Week in Context – Flaws lurking in the deep neural net, free will resides in the mind and wearables that help us communicate our thoughts
About the deep neural net and distinguishing an eyebrow from a face, why robots can be perceived as having a free will, and a future where our computers know us butter than we know ourselves, and will inform us when others are bored, inspired, hurt, grateful – or just not on the same page.
This Week in Context
Your Weekly Update on All Things Context, June 6 2014
There’s a flaw lurking in every deep neural net. A recent paper by Google’s deep learning team unveiled two flaws in the currently accepted understanding of how deep neural nets work. If you want to know whether they really do distinguish an eyebrow from a face, or how closely you resemble an open street, then have a look at this review of the publication. (via David)
As humans link free will to the mind, not the soul, robots as well could be perceived as having a free will. This Brown University study suggests that people could come to regard non-humans as having free will, if they come to believe that those actors (a sufficiently sophisticated robot, for example) have the capacity of independent, intentional choice.
Insurance company Allstate, which is already using their Drivewise hardware to measure and reward positive and safe driving behaviour, started experimenting with a – much cheaper – smartphone app to monitor driver behaviour. Available for iPhone and Android, but only in the US.
Mashable writes that Microsoft will launch a new smart watch that will not only be compatible with iOS, Android and Windows Phone devices, but will also have continuous heart monitoring capabilities. Great news for those in the eHealth and, of course, mood industries.
“And when our computers know us better than we know ourselves, they will help us to communicate better with one another. They will monitor our conversations and inform us when others are bored, inspired, hurt, grateful, or just not on the same page. They will encourage us to speak up when we are shy, stop us from sending e-mails when we are angry, and remind us of what makes us happier when we are sad.”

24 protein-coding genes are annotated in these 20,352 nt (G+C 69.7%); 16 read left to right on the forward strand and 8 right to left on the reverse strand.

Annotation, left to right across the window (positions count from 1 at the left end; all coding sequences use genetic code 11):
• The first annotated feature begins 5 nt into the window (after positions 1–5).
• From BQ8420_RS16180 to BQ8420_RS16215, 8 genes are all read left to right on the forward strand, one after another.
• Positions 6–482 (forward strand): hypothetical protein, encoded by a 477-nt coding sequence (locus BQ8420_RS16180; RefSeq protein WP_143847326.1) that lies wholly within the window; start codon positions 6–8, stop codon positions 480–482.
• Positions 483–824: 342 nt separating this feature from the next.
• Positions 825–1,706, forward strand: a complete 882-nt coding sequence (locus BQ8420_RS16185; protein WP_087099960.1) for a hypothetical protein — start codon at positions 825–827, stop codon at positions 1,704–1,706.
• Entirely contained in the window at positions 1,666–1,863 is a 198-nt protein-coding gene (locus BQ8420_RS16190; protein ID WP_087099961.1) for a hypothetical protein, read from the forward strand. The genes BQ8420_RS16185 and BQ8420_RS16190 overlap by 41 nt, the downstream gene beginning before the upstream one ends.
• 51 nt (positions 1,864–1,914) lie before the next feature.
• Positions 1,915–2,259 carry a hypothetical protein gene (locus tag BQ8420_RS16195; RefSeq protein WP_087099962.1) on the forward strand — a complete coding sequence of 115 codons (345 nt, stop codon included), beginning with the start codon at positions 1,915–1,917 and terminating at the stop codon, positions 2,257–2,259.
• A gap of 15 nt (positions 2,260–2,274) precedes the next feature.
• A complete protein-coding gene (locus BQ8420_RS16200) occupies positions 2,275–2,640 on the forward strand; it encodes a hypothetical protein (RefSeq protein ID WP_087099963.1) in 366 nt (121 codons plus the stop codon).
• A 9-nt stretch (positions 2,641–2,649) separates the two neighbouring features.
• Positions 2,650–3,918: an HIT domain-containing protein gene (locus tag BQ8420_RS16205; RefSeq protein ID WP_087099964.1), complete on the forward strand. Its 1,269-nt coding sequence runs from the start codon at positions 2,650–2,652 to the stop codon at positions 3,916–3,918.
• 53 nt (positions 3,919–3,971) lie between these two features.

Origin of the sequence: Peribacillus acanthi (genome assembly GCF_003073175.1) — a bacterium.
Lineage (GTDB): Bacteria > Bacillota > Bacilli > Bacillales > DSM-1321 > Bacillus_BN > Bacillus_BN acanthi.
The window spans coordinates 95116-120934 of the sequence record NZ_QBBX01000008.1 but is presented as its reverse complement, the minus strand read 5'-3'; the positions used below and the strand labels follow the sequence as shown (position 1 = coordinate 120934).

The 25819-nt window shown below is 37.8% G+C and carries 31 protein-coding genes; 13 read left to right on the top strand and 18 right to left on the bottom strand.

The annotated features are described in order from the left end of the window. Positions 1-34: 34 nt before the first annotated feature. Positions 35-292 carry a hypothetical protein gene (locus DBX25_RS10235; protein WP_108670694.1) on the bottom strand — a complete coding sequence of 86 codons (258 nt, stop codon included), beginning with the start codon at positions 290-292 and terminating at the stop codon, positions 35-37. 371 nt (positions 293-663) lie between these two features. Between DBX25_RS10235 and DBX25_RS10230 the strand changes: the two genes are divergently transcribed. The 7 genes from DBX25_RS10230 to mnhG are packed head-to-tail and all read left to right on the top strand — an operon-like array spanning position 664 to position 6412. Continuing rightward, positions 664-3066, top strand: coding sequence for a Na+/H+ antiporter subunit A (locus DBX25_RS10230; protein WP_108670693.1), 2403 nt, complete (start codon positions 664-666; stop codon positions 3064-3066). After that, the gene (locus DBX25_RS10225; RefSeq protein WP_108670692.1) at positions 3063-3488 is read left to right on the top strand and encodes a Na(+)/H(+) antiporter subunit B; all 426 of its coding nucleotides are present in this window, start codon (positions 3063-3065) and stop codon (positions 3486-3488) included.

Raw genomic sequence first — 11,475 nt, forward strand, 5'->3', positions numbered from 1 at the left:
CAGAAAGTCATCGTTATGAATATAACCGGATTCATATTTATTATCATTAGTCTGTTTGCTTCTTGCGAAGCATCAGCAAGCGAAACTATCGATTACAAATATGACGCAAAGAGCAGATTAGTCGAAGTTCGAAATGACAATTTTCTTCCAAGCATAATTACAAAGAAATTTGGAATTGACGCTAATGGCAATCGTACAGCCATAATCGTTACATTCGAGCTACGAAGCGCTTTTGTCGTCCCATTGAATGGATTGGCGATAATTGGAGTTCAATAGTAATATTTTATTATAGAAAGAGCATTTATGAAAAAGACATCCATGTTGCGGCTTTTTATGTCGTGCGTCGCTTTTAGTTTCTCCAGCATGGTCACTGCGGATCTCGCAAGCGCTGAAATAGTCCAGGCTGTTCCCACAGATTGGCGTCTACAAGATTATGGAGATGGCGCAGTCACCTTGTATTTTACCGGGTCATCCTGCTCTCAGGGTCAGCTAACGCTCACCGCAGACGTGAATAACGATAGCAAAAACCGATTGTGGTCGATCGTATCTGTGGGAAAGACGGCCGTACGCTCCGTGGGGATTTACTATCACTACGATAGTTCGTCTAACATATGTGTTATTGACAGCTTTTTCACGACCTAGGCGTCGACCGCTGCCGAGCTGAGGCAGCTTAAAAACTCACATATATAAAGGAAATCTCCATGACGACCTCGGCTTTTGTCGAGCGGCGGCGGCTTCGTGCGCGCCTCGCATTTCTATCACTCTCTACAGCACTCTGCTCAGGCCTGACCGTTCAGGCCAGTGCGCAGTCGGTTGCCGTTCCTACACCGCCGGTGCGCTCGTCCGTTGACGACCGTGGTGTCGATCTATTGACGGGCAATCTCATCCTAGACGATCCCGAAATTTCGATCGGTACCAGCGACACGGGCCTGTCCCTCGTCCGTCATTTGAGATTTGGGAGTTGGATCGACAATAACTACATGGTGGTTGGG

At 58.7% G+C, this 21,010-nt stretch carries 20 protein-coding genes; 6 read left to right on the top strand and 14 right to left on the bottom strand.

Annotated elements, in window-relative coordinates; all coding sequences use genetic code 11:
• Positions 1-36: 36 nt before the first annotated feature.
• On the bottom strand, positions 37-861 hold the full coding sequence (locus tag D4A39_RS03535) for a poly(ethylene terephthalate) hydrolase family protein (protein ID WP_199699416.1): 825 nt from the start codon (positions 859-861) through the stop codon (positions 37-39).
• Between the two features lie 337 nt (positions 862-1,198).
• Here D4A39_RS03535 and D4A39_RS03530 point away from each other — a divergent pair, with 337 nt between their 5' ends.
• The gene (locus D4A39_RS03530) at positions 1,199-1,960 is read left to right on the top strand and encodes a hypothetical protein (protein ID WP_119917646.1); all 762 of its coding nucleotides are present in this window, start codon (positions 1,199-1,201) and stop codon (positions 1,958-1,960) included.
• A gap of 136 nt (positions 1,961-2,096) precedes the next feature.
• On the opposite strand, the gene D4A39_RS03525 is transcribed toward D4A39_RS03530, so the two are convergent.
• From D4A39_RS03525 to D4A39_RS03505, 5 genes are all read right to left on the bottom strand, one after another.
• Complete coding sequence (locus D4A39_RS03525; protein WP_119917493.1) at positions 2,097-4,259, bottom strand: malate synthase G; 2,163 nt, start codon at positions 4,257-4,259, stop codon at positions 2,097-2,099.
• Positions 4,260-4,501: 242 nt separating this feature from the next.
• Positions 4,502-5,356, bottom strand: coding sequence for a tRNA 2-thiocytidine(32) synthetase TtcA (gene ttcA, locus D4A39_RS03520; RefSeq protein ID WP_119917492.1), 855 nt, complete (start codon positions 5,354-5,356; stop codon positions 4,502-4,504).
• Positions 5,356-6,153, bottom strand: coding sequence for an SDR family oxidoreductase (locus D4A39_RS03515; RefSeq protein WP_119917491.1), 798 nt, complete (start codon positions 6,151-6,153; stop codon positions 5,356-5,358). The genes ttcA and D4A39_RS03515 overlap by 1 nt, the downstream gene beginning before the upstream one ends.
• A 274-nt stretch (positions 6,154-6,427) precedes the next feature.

Interesting papers and research
‘Practical Machine Learning: A New Look At Anomaly Detection’ (O’Reilly Publishing) is an ebook by Ted Dunning and Ellen Friedman, available for free on the mapr website.
Interactive Collaborative Filtering (paper) – Traditional recommender systems used by Amazon or Netflix (i.e. collaborative filtering) are trained offline to discover relations between your past preferences and the preferences of other users. However, these systems have difficulties to cope with newly released items (e.g. a movie or book that has not been ‘liked’ by anyone yet). The dilemma of recommending new items to gain knowledge about user preferences, and not showing these to avoid annoying the user, can be approached from a game-theoretical point of view. (via Vincent S)
We’ve recently welcomed both Vincent Spruyt and Vincent Jocquet to the company. There’s more tech talent joining us soon, keep an eye on the Argus blog for the upcoming Q&A with Joren van Severen, who is joining Argus Labs as Data Scientist.
If you’re interested in being a part of such a diverse dream team and fit one of the profiles we’re still looking for, don’t hesitate to mail firstname.lastname@example.org with your resumé and a riveting cover letter. We’re checking our mail!
Enjoy the weekend!
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